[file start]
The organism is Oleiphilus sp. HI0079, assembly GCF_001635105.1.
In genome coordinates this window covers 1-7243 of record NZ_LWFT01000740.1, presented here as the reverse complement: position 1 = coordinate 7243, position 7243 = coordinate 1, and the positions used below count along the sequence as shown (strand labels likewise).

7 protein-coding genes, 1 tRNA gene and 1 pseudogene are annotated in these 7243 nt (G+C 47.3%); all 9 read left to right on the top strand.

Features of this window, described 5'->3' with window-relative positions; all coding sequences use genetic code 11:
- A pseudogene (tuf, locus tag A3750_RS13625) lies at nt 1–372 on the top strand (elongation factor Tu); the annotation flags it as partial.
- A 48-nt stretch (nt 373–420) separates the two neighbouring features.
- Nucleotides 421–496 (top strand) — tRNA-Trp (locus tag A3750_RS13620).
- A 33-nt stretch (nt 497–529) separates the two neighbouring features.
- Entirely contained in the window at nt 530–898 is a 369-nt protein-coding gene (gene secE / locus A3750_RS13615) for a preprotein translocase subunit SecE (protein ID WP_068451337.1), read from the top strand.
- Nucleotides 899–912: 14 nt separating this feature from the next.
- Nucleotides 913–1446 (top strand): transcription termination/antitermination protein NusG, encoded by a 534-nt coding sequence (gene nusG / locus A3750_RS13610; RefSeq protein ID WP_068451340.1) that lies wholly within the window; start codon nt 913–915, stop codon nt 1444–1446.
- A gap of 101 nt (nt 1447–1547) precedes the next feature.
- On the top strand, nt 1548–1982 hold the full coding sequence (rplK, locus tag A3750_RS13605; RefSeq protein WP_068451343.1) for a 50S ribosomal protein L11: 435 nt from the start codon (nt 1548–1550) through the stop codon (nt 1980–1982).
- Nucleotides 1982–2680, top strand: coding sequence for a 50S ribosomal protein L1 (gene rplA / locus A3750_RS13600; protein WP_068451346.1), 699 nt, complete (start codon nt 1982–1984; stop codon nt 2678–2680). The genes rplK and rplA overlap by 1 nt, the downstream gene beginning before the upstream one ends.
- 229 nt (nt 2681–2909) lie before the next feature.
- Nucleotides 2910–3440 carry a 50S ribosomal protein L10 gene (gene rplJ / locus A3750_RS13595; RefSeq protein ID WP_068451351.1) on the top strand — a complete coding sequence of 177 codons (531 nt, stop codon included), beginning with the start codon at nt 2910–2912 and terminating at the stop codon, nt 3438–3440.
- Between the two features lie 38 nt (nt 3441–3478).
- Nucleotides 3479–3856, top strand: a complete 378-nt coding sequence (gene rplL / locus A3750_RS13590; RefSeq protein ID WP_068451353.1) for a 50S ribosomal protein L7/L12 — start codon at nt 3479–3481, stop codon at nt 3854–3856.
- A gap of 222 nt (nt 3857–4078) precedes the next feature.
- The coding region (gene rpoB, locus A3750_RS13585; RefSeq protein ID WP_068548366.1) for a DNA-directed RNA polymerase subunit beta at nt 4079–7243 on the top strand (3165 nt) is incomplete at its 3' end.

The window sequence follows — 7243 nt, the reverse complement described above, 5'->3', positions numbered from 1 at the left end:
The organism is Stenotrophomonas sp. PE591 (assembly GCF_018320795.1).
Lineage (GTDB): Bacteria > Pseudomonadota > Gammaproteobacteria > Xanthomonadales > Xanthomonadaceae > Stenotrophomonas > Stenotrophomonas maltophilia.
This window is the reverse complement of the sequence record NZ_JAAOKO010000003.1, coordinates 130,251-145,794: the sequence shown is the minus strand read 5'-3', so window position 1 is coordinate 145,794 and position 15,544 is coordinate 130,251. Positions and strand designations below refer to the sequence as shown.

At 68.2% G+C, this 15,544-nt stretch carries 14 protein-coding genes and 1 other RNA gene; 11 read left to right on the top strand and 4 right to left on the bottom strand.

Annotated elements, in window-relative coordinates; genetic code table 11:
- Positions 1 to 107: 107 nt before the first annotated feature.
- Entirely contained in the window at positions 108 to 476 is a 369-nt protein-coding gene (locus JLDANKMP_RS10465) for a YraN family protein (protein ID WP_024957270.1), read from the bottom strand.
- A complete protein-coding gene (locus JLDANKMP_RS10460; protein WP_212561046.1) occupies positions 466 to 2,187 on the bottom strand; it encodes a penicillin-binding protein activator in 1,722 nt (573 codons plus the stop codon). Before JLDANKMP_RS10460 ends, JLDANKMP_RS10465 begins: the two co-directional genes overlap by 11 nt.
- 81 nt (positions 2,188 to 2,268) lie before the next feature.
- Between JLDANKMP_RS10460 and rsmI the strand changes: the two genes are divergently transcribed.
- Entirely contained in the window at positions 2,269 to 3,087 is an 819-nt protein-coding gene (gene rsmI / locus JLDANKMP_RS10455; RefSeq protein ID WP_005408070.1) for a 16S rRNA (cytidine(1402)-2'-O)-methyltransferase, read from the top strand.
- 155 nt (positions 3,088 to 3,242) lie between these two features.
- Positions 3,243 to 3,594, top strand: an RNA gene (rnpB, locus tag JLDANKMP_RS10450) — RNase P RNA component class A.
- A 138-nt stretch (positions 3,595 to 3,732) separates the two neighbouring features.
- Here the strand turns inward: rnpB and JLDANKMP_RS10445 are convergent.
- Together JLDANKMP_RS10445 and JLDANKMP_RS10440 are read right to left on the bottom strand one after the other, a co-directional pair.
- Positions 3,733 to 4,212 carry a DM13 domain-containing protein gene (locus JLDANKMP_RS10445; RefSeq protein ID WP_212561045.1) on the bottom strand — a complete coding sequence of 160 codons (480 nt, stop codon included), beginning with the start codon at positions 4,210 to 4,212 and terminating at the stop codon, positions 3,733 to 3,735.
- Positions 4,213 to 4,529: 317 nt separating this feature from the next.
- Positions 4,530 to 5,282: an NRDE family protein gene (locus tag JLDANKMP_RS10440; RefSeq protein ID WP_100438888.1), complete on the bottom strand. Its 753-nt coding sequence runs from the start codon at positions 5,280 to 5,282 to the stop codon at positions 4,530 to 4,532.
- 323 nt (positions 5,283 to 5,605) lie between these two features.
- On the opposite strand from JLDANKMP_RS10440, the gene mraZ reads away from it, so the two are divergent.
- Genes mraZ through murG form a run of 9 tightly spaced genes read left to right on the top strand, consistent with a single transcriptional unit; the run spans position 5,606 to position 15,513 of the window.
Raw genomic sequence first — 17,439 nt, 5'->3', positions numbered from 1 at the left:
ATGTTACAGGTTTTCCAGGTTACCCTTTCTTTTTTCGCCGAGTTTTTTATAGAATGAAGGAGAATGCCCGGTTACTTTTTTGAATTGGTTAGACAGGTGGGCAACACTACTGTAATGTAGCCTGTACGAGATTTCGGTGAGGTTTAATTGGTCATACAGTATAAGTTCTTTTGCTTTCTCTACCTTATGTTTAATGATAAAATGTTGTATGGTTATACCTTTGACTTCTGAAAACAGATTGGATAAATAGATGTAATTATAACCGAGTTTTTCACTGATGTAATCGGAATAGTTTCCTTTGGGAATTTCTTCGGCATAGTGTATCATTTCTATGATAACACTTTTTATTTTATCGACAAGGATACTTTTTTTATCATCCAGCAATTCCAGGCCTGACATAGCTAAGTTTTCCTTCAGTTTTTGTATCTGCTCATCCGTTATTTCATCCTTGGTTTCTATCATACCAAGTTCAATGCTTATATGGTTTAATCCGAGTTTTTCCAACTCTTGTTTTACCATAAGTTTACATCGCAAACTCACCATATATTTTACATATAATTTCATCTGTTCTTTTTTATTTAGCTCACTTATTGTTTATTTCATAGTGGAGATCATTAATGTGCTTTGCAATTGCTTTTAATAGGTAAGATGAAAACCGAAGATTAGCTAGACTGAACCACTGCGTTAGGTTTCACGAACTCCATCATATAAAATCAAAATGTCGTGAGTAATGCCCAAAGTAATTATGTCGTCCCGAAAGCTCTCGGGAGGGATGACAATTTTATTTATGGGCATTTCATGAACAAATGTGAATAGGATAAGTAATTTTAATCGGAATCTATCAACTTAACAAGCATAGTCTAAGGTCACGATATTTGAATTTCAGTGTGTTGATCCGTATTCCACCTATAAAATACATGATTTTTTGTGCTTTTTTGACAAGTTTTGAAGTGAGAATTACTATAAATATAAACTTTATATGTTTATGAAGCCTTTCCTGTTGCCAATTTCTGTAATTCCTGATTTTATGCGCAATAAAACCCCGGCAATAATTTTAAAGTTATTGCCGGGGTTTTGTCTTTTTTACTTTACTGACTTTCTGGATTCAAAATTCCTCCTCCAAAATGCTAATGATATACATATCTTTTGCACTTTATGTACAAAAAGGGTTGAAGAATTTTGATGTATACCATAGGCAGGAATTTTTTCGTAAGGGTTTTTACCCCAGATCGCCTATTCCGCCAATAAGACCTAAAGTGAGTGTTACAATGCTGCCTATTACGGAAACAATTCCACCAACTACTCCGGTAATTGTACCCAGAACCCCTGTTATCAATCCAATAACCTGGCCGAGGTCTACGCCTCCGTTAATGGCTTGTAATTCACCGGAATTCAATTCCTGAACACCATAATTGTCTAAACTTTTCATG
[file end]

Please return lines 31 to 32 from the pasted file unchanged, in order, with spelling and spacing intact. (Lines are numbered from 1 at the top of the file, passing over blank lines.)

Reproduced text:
- Between JLDANKMP_RS10460 and rsmI the strand changes: the two genes are divergently transcribed.
- Entirely contained in the window at positions 2,269 to 3,087 is an 819-nt protein-coding gene (gene rsmI / locus JLDANKMP_RS10455; RefSeq protein ID WP_005408070.1) for a 16S rRNA (cytidine(1402)-2'-O)-methyltransferase, read from the top strand.